War of the Rebellion: Serial 124 Page 1008 CORRESPONDENCE, ETC.

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ACTG. ASST. PROVOST-MARSHALA-GENERAL'S OFFICE,

Detroit, November 9, 1863.

Colonel JAMES B. FRY,

Provost-Marshal-General:

COLONEL: There have a good many rumors reached my ears recently in relation to projected movements from Canada by rebel refugees now there. These rumors have generally looked to an occupation, for a time, of the northern lakes, the release of prisoners at Johnson's Island and Chicago, and the seizure of the U. S. steamer Michigan, and have generally been so wild that I have not attached any importance to them. In the last few days disclosures have been made to myself and Colonel smith that I place some reliance on. A rebel agent has just arrived at Windsor with certificates of specie deposit in places in the rebel States amounting to over $ 100,000. These certificates are signed by Mr. Memminger and are drawn in favor of Henry Marvin. This agent also bears a recommendatory letter from Mr. Benjamin in favor of W. M. Marvin.

These certificates, I am told, can be readily negotiated at Windsor, and are of a similar character to those negotiated in Europe. A further supply is soon expected, and all the information I obtain relates to steamers to be purchased at Montreal, for which these funds are transmitted to Canada.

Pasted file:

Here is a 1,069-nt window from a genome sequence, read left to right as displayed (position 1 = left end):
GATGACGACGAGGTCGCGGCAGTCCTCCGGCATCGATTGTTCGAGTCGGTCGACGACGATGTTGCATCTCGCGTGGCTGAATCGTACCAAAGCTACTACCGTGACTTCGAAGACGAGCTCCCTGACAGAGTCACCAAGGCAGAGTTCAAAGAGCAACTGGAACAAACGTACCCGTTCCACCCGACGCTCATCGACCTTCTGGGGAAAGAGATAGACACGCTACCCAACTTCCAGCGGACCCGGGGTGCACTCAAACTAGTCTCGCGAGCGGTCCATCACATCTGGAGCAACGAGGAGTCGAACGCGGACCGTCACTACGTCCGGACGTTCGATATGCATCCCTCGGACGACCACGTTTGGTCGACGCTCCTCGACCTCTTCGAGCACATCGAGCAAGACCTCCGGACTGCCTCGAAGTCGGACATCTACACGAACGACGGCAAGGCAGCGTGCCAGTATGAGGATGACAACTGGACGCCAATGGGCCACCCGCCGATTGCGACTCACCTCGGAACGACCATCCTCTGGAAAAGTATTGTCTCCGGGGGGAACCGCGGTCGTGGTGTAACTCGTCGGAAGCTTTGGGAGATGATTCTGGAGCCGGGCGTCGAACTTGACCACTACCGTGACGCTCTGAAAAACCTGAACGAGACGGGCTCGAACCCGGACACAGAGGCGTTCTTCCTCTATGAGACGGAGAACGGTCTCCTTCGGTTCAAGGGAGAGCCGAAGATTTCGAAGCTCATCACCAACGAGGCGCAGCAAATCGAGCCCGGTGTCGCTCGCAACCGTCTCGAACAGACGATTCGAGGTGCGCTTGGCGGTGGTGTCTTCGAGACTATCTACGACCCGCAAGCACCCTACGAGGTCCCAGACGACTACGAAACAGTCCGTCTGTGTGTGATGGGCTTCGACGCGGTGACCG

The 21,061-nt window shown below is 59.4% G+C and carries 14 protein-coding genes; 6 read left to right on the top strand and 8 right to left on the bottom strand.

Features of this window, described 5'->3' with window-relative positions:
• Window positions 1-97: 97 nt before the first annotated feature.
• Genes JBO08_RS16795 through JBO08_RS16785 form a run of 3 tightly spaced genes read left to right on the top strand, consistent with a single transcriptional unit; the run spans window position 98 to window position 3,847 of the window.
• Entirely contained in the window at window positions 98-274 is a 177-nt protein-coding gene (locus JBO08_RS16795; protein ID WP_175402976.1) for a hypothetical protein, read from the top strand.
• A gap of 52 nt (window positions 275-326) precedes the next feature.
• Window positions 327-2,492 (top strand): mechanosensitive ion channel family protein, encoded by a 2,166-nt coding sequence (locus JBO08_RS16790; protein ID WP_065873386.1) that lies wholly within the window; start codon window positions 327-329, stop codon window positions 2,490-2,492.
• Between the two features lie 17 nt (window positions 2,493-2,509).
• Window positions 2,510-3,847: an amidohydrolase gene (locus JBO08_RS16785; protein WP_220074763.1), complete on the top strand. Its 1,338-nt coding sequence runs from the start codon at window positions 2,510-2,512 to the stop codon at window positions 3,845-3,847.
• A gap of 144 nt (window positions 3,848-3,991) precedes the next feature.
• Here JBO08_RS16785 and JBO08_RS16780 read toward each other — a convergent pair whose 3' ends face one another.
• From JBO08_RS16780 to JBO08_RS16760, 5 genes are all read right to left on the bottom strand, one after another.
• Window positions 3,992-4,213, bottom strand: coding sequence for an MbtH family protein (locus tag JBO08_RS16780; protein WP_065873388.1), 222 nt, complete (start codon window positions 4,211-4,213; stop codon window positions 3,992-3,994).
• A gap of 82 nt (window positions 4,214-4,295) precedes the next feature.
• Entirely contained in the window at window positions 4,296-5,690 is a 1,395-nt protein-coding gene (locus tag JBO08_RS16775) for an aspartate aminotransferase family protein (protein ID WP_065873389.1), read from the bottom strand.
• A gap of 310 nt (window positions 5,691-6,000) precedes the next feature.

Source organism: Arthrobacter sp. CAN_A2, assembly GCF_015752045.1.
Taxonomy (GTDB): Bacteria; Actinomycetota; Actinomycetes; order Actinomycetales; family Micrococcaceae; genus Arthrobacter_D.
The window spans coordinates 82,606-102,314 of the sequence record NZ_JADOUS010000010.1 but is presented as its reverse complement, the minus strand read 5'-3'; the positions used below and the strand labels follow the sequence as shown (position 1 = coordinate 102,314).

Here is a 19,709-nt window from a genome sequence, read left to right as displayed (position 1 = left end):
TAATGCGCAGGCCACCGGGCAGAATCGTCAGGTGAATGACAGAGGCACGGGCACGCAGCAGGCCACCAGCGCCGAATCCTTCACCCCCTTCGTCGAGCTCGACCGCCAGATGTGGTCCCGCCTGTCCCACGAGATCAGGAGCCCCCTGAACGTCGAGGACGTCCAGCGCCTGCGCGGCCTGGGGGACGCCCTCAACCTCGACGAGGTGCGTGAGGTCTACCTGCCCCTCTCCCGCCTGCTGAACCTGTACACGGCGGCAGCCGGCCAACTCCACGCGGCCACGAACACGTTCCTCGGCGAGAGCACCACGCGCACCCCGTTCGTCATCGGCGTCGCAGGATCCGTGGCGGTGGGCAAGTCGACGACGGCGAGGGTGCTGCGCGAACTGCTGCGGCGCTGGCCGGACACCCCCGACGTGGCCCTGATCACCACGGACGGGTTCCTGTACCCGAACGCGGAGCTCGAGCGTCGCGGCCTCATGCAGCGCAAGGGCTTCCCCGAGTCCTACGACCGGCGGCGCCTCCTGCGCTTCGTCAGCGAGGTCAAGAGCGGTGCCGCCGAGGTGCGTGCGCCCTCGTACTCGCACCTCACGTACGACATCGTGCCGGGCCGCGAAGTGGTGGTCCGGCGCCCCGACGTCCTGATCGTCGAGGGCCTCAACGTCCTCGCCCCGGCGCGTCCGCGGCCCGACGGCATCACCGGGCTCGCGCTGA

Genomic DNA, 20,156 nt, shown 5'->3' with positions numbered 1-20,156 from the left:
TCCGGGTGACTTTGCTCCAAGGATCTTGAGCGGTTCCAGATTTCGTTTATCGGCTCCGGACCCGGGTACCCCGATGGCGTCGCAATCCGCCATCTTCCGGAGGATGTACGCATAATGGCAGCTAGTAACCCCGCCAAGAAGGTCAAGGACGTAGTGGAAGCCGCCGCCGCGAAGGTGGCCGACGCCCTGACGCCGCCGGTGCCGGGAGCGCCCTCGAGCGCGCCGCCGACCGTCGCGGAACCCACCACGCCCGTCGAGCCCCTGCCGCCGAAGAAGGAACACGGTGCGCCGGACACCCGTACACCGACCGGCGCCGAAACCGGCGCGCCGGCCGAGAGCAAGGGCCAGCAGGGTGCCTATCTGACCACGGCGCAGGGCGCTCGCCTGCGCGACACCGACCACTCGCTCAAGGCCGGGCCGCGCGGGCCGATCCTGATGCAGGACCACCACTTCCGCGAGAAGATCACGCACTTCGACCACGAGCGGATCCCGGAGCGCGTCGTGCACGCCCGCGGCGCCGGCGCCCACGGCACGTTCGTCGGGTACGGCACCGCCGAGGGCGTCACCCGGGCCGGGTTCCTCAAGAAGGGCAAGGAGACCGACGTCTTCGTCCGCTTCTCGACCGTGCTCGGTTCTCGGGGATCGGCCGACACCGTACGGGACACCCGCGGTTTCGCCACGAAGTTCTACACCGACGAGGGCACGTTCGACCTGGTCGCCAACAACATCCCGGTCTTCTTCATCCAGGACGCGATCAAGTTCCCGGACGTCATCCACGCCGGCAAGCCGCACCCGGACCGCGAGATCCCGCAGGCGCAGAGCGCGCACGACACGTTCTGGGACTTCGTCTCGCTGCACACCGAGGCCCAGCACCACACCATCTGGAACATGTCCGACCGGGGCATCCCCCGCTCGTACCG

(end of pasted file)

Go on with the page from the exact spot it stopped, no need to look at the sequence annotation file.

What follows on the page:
There are about 2,000 rebel refugees, escaped prisoners and active rebel sympathizers, in Canada.

John M. Jones, formerly an assistant adjutant-general in our service, has just arrived in Toronto, I am told, and there are said to be several rebel naval officers in Canada.

That some project of magnitude is in contemplation I feel very certain, and I have communicated with the U. S. consul-general at Montreal.

Since writing the above I am informed that nearly all of the rebel refugees have left for Montreal, and the information points more positively to Johnson's Island. I have furnished Colonel Smith, military commander, with an officer to proceed to-night to Johnson's Island and explain more fully the information that is received.

Very respectfully, your obedient servant,

B. H. HILL,

Lieutenant Colonel Fifth Artillery, Actg. Asst. Prov. March General

MAUCH CHUNK, PA., November 9, 1863.

Honorable ABRAHAM LINCOLN,

President of the United States:

SIR: It is perhaps proper that you should fully understand the condition of society about the coal mines in the Lehigh region. At the risk of trespassing upon your time I will undertake the explanantion.

Since the commencement of the draft a large majority of the coal operatives have been law-defying, opposing the National Government in every possible way, and making unsafe the lives and property of Union men.

They are so numerous that they have the whole community in terror of them. They dictate the prices for their work, and if their employers don"t accede they destroy and burn coal breakers, houses, and prevent those disposed from working. They resist the draft, and are organized into societies for this purpose. The life of no Union